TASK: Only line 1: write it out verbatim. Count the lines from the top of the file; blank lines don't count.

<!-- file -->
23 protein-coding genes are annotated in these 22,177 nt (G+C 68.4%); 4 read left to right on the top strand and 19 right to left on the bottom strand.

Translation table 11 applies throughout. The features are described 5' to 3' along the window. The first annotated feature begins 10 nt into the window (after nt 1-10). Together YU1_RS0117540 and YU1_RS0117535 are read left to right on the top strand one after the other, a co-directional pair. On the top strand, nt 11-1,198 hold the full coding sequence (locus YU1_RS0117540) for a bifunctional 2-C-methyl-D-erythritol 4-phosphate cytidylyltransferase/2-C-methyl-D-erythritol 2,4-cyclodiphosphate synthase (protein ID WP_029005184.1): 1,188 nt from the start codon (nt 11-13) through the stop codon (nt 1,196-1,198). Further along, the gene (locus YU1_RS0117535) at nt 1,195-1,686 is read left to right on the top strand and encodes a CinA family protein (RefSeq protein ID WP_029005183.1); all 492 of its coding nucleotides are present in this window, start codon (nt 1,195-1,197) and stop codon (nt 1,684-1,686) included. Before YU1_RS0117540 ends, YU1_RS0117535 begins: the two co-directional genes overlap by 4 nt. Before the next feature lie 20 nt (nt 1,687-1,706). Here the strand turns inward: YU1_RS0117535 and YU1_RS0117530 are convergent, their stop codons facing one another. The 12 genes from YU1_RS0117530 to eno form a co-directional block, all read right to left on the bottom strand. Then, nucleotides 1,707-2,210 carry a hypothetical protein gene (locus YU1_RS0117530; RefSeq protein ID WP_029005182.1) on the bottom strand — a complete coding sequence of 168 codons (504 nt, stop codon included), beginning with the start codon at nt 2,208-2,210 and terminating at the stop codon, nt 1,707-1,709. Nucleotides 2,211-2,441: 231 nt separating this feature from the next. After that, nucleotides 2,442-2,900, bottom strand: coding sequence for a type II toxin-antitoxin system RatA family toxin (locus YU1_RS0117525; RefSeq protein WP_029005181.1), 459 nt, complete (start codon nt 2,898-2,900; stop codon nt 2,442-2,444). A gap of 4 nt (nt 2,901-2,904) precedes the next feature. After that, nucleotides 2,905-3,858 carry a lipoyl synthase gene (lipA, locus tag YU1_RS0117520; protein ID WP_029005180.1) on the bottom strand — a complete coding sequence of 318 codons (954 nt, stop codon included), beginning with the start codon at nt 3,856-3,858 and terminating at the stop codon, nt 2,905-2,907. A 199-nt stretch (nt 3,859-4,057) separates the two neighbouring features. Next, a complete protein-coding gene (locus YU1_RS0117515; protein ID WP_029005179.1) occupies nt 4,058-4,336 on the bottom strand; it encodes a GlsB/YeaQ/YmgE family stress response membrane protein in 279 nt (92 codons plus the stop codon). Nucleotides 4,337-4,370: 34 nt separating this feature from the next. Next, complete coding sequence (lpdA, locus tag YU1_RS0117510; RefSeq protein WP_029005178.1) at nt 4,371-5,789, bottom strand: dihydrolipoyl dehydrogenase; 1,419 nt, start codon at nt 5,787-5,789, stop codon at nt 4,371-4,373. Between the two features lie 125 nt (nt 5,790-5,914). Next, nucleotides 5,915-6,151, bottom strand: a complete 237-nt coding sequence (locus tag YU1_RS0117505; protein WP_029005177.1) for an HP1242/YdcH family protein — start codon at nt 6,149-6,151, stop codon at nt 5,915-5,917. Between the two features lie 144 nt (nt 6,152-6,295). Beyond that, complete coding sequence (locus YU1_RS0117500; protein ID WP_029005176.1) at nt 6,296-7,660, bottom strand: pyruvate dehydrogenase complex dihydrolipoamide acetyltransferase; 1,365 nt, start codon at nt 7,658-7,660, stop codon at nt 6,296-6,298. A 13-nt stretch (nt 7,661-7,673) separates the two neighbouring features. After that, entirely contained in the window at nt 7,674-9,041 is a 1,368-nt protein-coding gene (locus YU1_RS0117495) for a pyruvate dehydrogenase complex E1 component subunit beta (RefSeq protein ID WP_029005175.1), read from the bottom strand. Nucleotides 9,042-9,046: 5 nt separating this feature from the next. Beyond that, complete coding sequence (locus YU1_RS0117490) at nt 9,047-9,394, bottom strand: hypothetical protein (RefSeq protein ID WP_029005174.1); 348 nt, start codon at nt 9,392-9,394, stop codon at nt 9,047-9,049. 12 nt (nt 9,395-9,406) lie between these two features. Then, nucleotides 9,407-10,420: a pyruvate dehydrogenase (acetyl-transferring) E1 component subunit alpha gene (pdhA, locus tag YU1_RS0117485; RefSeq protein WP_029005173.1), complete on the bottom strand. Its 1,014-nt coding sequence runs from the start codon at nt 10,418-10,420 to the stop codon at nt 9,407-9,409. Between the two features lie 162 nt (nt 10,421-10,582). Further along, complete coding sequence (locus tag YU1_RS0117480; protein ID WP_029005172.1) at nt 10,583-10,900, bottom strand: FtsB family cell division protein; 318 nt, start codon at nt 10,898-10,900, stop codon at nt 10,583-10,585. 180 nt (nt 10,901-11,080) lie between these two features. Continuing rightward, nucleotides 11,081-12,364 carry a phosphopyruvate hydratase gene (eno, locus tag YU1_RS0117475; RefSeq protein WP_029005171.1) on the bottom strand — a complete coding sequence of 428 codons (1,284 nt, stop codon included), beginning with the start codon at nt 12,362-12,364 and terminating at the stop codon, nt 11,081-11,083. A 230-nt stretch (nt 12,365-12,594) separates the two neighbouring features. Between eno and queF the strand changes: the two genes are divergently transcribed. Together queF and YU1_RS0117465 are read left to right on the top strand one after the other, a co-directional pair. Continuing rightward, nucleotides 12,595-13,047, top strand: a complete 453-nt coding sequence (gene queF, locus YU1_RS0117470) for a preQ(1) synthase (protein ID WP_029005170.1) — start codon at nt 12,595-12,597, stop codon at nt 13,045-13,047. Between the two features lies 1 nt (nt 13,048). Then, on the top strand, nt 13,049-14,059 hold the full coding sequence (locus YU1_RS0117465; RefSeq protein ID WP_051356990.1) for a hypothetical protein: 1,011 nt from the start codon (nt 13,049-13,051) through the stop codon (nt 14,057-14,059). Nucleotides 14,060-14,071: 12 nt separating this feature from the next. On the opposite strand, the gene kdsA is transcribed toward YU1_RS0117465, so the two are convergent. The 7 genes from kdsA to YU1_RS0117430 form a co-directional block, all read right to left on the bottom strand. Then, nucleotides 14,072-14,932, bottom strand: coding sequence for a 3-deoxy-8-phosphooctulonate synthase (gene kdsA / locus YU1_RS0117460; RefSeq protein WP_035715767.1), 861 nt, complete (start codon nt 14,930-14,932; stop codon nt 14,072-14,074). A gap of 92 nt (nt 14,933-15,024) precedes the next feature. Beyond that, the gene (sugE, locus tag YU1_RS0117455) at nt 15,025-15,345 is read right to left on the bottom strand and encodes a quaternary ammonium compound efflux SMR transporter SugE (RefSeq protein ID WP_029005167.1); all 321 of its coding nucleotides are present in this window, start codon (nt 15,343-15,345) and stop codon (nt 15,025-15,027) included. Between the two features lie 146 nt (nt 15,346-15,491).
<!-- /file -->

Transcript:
23 protein-coding genes are annotated in these 22,177 nt (G+C 68.4%); 4 read left to right on the top strand and 19 right to left on the bottom strand.